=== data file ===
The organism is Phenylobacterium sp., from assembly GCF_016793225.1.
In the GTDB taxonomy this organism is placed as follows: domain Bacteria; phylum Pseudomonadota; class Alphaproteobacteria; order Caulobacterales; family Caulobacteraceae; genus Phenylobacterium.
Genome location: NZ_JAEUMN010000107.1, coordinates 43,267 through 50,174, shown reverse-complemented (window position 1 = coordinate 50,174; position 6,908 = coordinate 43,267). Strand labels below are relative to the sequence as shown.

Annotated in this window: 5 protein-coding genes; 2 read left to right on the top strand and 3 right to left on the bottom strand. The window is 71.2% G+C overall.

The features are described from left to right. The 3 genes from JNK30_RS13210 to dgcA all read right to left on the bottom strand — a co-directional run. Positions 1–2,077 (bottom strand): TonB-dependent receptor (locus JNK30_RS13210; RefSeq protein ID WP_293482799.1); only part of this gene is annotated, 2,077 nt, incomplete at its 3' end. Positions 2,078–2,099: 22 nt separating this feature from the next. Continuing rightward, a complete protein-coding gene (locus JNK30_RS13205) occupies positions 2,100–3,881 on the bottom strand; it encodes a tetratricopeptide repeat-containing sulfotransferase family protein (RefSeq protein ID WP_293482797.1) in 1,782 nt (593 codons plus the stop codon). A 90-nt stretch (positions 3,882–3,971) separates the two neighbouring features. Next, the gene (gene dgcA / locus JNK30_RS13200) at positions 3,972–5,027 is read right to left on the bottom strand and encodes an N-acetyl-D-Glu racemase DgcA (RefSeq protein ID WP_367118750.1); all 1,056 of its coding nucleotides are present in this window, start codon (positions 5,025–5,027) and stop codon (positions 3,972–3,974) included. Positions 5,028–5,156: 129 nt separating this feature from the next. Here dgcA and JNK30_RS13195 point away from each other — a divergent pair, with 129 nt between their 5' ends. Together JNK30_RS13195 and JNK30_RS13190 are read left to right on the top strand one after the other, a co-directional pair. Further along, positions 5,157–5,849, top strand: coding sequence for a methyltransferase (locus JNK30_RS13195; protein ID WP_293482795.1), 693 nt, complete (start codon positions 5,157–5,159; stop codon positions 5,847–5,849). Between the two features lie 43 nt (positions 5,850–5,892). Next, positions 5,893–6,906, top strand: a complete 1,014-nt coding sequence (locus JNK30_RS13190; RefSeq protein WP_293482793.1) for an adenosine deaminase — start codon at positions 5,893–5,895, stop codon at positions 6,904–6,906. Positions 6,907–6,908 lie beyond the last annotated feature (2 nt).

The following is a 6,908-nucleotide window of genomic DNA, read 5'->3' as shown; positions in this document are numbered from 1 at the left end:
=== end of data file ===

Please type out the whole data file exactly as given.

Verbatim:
The organism is Phenylobacterium sp., from assembly GCF_016793225.1.
In the GTDB taxonomy this organism is placed as follows: domain Bacteria; phylum Pseudomonadota; class Alphaproteobacteria; order Caulobacterales; family Caulobacteraceae; genus Phenylobacterium.
Genome location: NZ_JAEUMN010000107.1, coordinates 43,267 through 50,174, shown reverse-complemented (window position 1 = coordinate 50,174; position 6,908 = coordinate 43,267). Strand labels below are relative to the sequence as shown.

Annotated in this window: 5 protein-coding genes; 2 read left to right on the top strand and 3 right to left on the bottom strand. The window is 71.2% G+C overall.

The features are described from left to right. The 3 genes from JNK30_RS13210 to dgcA all read right to left on the bottom strand — a co-directional run. Positions 1–2,077 (bottom strand): TonB-dependent receptor (locus JNK30_RS13210; RefSeq protein ID WP_293482799.1); only part of this gene is annotated, 2,077 nt, incomplete at its 3' end. Positions 2,078–2,099: 22 nt separating this feature from the next. Continuing rightward, a complete protein-coding gene (locus JNK30_RS13205) occupies positions 2,100–3,881 on the bottom strand; it encodes a tetratricopeptide repeat-containing sulfotransferase family protein (RefSeq protein ID WP_293482797.1) in 1,782 nt (593 codons plus the stop codon). A 90-nt stretch (positions 3,882–3,971) separates the two neighbouring features. Next, the gene (gene dgcA / locus JNK30_RS13200) at positions 3,972–5,027 is read right to left on the bottom strand and encodes an N-acetyl-D-Glu racemase DgcA (RefSeq protein ID WP_367118750.1); all 1,056 of its coding nucleotides are present in this window, start codon (positions 5,025–5,027) and stop codon (positions 3,972–3,974) included. Positions 5,028–5,156: 129 nt separating this feature from the next. Here dgcA and JNK30_RS13195 point away from each other — a divergent pair, with 129 nt between their 5' ends. Together JNK30_RS13195 and JNK30_RS13190 are read left to right on the top strand one after the other, a co-directional pair. Further along, positions 5,157–5,849, top strand: coding sequence for a methyltransferase (locus JNK30_RS13195; protein ID WP_293482795.1), 693 nt, complete (start codon positions 5,157–5,159; stop codon positions 5,847–5,849). Between the two features lie 43 nt (positions 5,850–5,892). Next, positions 5,893–6,906, top strand: a complete 1,014-nt coding sequence (locus JNK30_RS13190; RefSeq protein WP_293482793.1) for an adenosine deaminase — start codon at positions 5,893–5,895, stop codon at positions 6,904–6,906. Positions 6,907–6,908 lie beyond the last annotated feature (2 nt).

The following is a 6,908-nucleotide window of genomic DNA, read 5'->3' as shown; positions in this document are numbered from 1 at the left end: